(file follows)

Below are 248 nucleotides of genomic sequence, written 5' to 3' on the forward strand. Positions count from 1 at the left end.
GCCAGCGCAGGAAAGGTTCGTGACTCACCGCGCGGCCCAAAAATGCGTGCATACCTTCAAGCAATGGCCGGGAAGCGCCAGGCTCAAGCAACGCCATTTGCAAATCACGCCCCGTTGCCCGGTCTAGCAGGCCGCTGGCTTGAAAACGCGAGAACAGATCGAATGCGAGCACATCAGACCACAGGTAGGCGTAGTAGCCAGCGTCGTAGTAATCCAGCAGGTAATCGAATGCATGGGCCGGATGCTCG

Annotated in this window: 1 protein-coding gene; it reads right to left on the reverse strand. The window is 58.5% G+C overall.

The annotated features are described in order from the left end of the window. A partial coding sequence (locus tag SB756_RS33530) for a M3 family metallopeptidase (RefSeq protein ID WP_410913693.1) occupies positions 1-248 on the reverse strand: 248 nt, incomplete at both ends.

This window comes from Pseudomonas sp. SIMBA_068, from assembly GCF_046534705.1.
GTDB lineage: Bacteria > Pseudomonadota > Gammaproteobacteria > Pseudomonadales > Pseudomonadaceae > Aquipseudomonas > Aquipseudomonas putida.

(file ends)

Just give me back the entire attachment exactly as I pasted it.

Below are 248 nucleotides of genomic sequence, written 5' to 3' on the forward strand. Positions count from 1 at the left end.
GCCAGCGCAGGAAAGGTTCGTGACTCACCGCGCGGCCCAAAAATGCGTGCATACCTTCAAGCAATGGCCGGGAAGCGCCAGGCTCAAGCAACGCCATTTGCAAATCACGCCCCGTTGCCCGGTCTAGCAGGCCGCTGGCTTGAAAACGCGAGAACAGATCGAATGCGAGCACATCAGACCACAGGTAGGCGTAGTAGCCAGCGTCGTAGTAATCCAGCAGGTAATCGAATGCATGGGCCGGATGCTCG

Annotated in this window: 1 protein-coding gene; it reads right to left on the reverse strand. The window is 58.5% G+C overall.

The annotated features are described in order from the left end of the window. A partial coding sequence (locus tag SB756_RS33530) for a M3 family metallopeptidase (RefSeq protein ID WP_410913693.1) occupies positions 1-248 on the reverse strand: 248 nt, incomplete at both ends.

This window comes from Pseudomonas sp. SIMBA_068, from assembly GCF_046534705.1.
GTDB lineage: Bacteria > Pseudomonadota > Gammaproteobacteria > Pseudomonadales > Pseudomonadaceae > Aquipseudomonas > Aquipseudomonas putida.